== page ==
Rambling thoughts on innovation

"If I left you alone in the woods with a hatchet," comedian Joe Rogan asks, "how long before you could send me an email?"

What, like, 8,000 years?

We didn't go from spears and hatchets to email overnight. Maybe the hatchet people couldn't ever develop email. But maybe the email people wouldn't have figured out anything useful to do with the hatchet and would have died of exposure.

We're a cooperative species, and also one that grows on incremental improvements with occasional breakthroughs. When we figured out metal tips for our spears and arrows, we could suddenly do a lot more damage than we could ever do with wood- or stone-tipped spears and arrows. That was a breakthrough. for sure. But then our spears and arrows got incrementally better with the development of new metals and plastics, and our archery systems today would still be recognizable to someone 8,000 years ago, but the power would seem other-wordly.

Tim Ferriss and Peter Thiel discussed the future of products, and one thing Thiel (author of Zero to One and an entrepreneur himself) says is that he's not looking for products that are incrementally better, but those that are, say, 1,000 times better than what came before.

That's fine, but not everything can be a breakthrough. If it were, we'd be stuck with a rusty old infrastructure waiting on something brilliant to come along.

In Operating Manual for Spaceship Earth, Buckminster Fuller outlines a major innovation that came as a series of incremental improvements: the water wheel. We took the basic concept of a lever, and then we put a bucket on it. Then we put a bunch of them together in a wheel-and-spoke pattern, and then we hooked some gears up to it, so that the bucket lever arms would turn the gears and do some other work.

It took a lot of incremental changes to make that major innovation happen, and if someone hadn't developed one of the incremental steps, we wouldn't have come to the major breakthrough that made powering machines with falling water a viable operation.

The lesson here, I suppose, is not to sit around and wait for breakthroughs. If you see some incremental improvements that need to take place, those are important, too, and can lead to the breakthroughs eventually.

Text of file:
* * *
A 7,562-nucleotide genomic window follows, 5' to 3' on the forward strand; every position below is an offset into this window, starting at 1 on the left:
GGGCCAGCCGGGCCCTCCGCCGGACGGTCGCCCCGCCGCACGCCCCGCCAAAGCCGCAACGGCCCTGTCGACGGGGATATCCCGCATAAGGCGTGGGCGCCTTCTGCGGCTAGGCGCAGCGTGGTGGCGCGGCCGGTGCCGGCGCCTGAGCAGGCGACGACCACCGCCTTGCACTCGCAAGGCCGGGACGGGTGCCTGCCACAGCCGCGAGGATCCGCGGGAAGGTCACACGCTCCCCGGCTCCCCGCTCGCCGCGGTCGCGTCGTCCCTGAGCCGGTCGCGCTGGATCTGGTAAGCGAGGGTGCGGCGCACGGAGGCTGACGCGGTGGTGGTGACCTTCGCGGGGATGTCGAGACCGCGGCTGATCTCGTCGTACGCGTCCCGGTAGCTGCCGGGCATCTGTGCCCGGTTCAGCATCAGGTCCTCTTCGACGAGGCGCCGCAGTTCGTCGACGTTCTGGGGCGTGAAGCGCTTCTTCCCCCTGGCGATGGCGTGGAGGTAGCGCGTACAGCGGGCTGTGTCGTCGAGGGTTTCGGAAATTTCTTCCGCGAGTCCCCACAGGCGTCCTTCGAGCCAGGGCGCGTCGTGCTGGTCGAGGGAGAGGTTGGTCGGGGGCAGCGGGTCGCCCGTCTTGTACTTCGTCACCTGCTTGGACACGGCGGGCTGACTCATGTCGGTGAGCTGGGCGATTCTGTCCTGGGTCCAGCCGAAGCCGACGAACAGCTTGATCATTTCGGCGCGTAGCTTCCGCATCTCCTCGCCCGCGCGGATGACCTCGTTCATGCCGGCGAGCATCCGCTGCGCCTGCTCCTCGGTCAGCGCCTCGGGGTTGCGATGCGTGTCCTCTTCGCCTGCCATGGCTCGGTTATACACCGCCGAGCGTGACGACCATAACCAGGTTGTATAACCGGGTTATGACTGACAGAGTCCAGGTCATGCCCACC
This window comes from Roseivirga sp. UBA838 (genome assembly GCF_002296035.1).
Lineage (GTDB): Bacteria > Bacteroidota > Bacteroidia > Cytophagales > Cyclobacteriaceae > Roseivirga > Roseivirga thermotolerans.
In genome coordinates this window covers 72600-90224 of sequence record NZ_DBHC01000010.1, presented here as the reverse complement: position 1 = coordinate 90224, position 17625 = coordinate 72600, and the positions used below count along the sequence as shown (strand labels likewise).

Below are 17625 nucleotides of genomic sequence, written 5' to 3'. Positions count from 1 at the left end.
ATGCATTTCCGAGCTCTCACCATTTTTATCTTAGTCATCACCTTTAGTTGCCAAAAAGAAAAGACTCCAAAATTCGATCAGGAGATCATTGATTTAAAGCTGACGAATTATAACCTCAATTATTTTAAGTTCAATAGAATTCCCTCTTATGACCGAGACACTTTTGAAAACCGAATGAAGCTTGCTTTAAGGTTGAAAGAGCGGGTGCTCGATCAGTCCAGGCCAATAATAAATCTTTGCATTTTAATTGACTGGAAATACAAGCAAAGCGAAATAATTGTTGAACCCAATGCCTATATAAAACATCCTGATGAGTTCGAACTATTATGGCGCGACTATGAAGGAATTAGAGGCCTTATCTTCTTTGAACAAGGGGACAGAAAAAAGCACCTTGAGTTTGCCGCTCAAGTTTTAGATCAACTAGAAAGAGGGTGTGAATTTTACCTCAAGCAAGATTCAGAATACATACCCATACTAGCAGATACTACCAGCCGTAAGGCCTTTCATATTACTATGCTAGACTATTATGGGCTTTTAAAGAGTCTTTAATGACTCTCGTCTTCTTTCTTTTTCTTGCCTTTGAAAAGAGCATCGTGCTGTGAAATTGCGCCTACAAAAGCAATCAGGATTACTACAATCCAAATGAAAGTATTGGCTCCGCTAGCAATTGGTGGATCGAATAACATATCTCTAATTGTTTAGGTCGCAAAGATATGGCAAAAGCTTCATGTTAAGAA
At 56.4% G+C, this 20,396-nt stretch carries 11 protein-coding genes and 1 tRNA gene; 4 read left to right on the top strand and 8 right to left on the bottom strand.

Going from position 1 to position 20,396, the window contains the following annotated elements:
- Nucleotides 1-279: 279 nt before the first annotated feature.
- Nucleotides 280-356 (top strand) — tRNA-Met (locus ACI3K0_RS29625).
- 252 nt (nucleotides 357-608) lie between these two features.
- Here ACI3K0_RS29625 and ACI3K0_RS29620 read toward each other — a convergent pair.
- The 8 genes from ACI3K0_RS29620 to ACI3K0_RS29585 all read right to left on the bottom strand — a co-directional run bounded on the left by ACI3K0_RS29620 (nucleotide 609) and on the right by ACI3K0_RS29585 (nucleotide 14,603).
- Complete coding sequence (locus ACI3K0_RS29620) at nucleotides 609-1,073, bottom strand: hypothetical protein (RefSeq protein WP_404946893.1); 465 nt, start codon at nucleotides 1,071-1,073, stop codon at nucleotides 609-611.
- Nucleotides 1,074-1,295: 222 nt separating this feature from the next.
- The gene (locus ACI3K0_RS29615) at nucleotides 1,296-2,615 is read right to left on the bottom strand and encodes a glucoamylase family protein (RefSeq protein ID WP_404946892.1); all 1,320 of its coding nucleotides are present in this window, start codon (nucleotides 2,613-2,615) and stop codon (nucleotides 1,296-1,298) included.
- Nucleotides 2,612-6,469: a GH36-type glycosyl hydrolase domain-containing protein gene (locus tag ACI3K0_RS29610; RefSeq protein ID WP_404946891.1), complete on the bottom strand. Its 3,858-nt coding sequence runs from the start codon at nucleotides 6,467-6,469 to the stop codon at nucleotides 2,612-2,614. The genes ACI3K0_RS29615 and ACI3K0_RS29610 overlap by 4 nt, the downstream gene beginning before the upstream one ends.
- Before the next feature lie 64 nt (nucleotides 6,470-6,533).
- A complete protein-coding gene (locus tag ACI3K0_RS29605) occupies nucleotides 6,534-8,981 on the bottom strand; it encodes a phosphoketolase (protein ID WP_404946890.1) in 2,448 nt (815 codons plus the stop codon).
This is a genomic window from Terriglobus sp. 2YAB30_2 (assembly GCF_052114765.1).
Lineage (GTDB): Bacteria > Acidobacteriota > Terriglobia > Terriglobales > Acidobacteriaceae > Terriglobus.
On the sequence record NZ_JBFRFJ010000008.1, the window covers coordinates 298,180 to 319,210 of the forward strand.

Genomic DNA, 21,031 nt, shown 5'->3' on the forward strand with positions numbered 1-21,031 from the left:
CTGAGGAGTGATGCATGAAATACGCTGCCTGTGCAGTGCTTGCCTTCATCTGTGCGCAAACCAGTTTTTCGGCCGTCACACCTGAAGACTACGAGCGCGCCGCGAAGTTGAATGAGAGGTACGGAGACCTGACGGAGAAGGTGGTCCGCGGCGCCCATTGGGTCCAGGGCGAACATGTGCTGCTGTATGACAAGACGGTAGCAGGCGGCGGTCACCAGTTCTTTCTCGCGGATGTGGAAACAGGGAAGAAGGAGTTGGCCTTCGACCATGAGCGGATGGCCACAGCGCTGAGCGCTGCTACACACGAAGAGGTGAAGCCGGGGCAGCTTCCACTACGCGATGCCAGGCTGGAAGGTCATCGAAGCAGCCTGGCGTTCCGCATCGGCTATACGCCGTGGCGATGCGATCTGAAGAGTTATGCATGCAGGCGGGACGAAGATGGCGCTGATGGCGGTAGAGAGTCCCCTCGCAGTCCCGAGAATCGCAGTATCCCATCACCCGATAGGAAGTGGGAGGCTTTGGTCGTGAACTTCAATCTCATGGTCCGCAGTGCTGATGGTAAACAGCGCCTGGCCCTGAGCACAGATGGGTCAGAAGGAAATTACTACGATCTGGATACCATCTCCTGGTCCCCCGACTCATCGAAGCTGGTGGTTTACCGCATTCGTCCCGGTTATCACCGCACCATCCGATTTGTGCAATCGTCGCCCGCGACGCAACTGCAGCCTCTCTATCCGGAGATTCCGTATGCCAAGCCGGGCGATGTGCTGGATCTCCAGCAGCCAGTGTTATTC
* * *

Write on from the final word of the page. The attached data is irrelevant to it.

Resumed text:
Thought Review: Operating Manual for Spaceship Earth by R. Buckminster Fuller

This isn't really a book review. It's more a look at thought and inspiration.

First off, read up on Bucky Fuller. He's best known for the geodesic dome, the architectural style that uses the least amount of material to maximize space.

In Operating Manual for Spaceship Earth (1969), Fuller launches some great ideas as instructions for maximizing human survival. Some of his predictions have not come true, and there's no way he could have predicted the rise of the Internet at that point, but two really inspirational ideas are what brought me back for a second read.

Great Pirates. In the old days, there were kings. They ruled over small kingdoms thanks to their wealth and their guards. But how did they come by this wealth and power?

Pirates. The guys who figured out how to sail around in big boats, bring money, and put these people in power, on promises that if the guys in the boats needed warriors, slaves or whatever else, the kings would cough up some people.


Synergy. This is the big thing I needed to read again. We have become increasingly specialized as we've "progressed" in industrialization. You need your pipes fixed? Call a plumber. You need your wires fixed? Call an electrician. You need a tooth fixed? Don't call an orthopedist.

We have so many people with narrow focuses, we aren't achieving much in the way of innovation because no one is looking at the big picture. To illustrate this, Fuller cites a conference that took place in the 1960s. A biologist and a physicist were among the presenters, and each had written essentially the same paper, tackling the same problem and reaching the same conclusion from entirely different angles.

It was purely by accident they wound up at the same conference – the physicist was accepted by physics reviewers, the biologist by experts in his field. If anybody was studying overlapping disciplines, the problem solved would have been evident a lot earlier.

Fuller's idea is that while it's nice to have people around who know their fields really well, we need more people who can dabble in a variety of industries, and who can bring together specialists if and when needed.

This is how innovation grows. Who wants to talk synergy this summer? Find me on Twitter, and let's kick around some ideas.